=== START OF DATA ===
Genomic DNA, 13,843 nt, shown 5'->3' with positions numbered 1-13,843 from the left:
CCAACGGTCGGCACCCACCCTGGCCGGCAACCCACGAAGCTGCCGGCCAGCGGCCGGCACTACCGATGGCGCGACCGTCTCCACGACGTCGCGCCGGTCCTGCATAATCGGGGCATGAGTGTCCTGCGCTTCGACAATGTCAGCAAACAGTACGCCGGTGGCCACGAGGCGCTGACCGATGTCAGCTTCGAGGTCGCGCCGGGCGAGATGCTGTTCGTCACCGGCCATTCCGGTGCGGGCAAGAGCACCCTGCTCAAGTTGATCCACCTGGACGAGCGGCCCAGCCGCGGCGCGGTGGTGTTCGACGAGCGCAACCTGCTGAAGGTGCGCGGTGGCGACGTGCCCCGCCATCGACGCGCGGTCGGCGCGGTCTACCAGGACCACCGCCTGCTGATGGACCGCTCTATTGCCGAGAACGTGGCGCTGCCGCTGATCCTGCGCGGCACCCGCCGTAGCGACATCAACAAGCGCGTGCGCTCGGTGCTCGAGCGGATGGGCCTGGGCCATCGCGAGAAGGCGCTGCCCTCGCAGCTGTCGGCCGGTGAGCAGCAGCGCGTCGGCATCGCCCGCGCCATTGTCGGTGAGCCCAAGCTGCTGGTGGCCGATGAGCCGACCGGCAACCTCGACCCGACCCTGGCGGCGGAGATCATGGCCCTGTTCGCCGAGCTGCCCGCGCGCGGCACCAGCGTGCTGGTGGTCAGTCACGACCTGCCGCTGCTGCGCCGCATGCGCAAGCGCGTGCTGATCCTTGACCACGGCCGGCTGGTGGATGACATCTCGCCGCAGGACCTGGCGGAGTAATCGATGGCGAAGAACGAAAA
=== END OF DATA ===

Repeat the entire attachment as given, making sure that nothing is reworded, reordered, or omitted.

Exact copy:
Genomic DNA, 13,843 nt, shown 5'->3' with positions numbered 1-13,843 from the left:
CCAACGGTCGGCACCCACCCTGGCCGGCAACCCACGAAGCTGCCGGCCAGCGGCCGGCACTACCGATGGCGCGACCGTCTCCACGACGTCGCGCCGGTCCTGCATAATCGGGGCATGAGTGTCCTGCGCTTCGACAATGTCAGCAAACAGTACGCCGGTGGCCACGAGGCGCTGACCGATGTCAGCTTCGAGGTCGCGCCGGGCGAGATGCTGTTCGTCACCGGCCATTCCGGTGCGGGCAAGAGCACCCTGCTCAAGTTGATCCACCTGGACGAGCGGCCCAGCCGCGGCGCGGTGGTGTTCGACGAGCGCAACCTGCTGAAGGTGCGCGGTGGCGACGTGCCCCGCCATCGACGCGCGGTCGGCGCGGTCTACCAGGACCACCGCCTGCTGATGGACCGCTCTATTGCCGAGAACGTGGCGCTGCCGCTGATCCTGCGCGGCACCCGCCGTAGCGACATCAACAAGCGCGTGCGCTCGGTGCTCGAGCGGATGGGCCTGGGCCATCGCGAGAAGGCGCTGCCCTCGCAGCTGTCGGCCGGTGAGCAGCAGCGCGTCGGCATCGCCCGCGCCATTGTCGGTGAGCCCAAGCTGCTGGTGGCCGATGAGCCGACCGGCAACCTCGACCCGACCCTGGCGGCGGAGATCATGGCCCTGTTCGCCGAGCTGCCCGCGCGCGGCACCAGCGTGCTGGTGGTCAGTCACGACCTGCCGCTGCTGCGCCGCATGCGCAAGCGCGTGCTGATCCTTGACCACGGCCGGCTGGTGGATGACATCTCGCCGCAGGACCTGGCGGAGTAATCGATGGCGAAGAACGAAAA